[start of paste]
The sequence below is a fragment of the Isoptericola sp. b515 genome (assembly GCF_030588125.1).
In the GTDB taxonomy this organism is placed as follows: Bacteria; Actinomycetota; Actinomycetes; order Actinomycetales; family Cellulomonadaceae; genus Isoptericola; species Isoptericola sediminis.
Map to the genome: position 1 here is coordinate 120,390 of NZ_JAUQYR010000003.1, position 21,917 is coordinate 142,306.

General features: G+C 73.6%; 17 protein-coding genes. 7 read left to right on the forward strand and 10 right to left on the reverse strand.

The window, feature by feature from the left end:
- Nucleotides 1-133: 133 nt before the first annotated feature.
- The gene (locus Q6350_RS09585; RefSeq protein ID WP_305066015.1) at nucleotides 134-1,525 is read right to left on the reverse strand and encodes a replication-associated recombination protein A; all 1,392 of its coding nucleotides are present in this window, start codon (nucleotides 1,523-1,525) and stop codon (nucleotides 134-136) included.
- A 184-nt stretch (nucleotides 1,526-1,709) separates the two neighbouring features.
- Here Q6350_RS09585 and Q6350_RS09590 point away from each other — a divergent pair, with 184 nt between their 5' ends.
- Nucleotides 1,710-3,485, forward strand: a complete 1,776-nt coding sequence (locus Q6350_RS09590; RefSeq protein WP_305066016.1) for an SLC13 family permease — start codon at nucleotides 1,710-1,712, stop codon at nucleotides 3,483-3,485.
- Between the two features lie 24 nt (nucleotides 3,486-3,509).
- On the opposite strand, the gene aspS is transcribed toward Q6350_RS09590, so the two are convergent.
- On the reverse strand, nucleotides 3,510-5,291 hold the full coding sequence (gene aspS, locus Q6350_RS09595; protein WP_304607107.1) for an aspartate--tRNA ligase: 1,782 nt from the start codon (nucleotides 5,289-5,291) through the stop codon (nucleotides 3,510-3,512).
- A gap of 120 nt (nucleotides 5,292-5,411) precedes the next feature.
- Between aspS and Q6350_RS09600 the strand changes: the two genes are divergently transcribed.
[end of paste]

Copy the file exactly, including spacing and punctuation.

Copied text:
The sequence below is a fragment of the Isoptericola sp. b515 genome (assembly GCF_030588125.1).
In the GTDB taxonomy this organism is placed as follows: Bacteria; Actinomycetota; Actinomycetes; order Actinomycetales; family Cellulomonadaceae; genus Isoptericola; species Isoptericola sediminis.
Map to the genome: position 1 here is coordinate 120,390 of NZ_JAUQYR010000003.1, position 21,917 is coordinate 142,306.

General features: G+C 73.6%; 17 protein-coding genes. 7 read left to right on the forward strand and 10 right to left on the reverse strand.

The window, feature by feature from the left end:
- Nucleotides 1-133: 133 nt before the first annotated feature.
- The gene (locus Q6350_RS09585; RefSeq protein ID WP_305066015.1) at nucleotides 134-1,525 is read right to left on the reverse strand and encodes a replication-associated recombination protein A; all 1,392 of its coding nucleotides are present in this window, start codon (nucleotides 1,523-1,525) and stop codon (nucleotides 134-136) included.
- A 184-nt stretch (nucleotides 1,526-1,709) separates the two neighbouring features.
- Here Q6350_RS09585 and Q6350_RS09590 point away from each other — a divergent pair, with 184 nt between their 5' ends.
- Nucleotides 1,710-3,485, forward strand: a complete 1,776-nt coding sequence (locus Q6350_RS09590; RefSeq protein WP_305066016.1) for an SLC13 family permease — start codon at nucleotides 1,710-1,712, stop codon at nucleotides 3,483-3,485.
- Between the two features lie 24 nt (nucleotides 3,486-3,509).
- On the opposite strand, the gene aspS is transcribed toward Q6350_RS09590, so the two are convergent.
- On the reverse strand, nucleotides 3,510-5,291 hold the full coding sequence (gene aspS, locus Q6350_RS09595; protein WP_304607107.1) for an aspartate--tRNA ligase: 1,782 nt from the start codon (nucleotides 5,289-5,291) through the stop codon (nucleotides 3,510-3,512).
- A gap of 120 nt (nucleotides 5,292-5,411) precedes the next feature.
- Between aspS and Q6350_RS09600 the strand changes: the two genes are divergently transcribed.